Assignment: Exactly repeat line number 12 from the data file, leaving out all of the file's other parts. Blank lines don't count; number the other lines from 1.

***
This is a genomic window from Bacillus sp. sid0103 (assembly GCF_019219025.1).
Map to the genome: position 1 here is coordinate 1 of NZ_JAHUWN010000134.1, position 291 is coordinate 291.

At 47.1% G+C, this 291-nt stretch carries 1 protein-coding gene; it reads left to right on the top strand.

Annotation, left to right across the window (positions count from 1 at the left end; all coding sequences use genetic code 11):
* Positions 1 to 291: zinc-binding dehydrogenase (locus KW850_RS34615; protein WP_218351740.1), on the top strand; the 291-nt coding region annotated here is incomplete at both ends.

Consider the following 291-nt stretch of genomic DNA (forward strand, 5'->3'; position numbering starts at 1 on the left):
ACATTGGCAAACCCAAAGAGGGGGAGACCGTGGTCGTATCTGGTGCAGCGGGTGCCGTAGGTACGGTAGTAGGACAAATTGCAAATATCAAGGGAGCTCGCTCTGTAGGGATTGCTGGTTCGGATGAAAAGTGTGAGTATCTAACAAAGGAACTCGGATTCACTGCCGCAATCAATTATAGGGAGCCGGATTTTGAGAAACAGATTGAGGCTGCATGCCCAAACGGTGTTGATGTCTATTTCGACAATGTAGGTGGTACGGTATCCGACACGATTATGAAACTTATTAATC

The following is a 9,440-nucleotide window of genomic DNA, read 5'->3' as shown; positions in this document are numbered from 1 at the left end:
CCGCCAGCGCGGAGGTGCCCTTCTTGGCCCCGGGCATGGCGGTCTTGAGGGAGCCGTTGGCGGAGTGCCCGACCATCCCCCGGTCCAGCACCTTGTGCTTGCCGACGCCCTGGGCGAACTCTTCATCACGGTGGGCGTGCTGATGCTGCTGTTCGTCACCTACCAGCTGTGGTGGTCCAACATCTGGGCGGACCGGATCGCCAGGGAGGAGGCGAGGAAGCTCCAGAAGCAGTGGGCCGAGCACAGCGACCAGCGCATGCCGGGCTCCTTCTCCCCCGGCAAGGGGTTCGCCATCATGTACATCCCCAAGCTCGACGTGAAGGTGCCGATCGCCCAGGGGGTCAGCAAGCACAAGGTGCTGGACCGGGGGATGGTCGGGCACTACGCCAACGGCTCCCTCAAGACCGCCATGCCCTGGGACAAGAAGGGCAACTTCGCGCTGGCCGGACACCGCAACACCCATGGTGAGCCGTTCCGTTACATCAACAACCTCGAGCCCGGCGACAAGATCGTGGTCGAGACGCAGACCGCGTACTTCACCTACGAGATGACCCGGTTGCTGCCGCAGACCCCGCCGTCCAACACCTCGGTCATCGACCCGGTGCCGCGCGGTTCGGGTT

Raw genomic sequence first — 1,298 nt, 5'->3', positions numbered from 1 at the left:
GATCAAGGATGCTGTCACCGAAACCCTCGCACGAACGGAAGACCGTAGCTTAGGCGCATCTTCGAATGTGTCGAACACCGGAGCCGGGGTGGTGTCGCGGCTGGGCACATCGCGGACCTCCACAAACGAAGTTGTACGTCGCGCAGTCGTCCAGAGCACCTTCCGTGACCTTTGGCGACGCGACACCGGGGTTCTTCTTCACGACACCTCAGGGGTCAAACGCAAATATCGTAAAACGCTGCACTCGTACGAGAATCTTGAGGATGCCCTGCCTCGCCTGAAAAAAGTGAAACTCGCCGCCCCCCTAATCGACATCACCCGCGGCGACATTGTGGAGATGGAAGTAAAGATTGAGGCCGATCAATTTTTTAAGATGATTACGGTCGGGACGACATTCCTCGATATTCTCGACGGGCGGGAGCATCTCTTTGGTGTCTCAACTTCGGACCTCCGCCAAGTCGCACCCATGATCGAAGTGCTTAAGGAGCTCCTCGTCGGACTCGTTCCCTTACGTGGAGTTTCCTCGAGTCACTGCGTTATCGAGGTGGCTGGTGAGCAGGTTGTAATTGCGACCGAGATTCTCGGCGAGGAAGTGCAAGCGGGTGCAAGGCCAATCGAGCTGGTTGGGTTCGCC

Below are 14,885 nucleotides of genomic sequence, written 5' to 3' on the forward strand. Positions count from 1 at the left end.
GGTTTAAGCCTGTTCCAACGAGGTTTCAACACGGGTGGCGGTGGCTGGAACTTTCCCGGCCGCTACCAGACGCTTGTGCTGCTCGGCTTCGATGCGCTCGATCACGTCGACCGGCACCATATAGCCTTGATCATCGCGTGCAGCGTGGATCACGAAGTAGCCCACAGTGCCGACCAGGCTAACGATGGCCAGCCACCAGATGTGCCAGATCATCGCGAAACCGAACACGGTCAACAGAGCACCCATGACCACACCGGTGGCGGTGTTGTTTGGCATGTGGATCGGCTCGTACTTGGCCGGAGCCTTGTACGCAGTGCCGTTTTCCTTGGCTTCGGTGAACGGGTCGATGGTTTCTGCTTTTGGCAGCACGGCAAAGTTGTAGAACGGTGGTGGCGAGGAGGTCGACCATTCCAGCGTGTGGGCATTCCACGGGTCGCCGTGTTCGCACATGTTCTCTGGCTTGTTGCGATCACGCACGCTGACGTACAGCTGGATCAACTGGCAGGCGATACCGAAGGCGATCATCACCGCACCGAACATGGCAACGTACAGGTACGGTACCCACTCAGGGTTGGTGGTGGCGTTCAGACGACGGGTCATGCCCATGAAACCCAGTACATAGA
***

Below are 14,885 nucleotides of genomic sequence, written 5' to 3' on the forward strand. Positions count from 1 at the left end.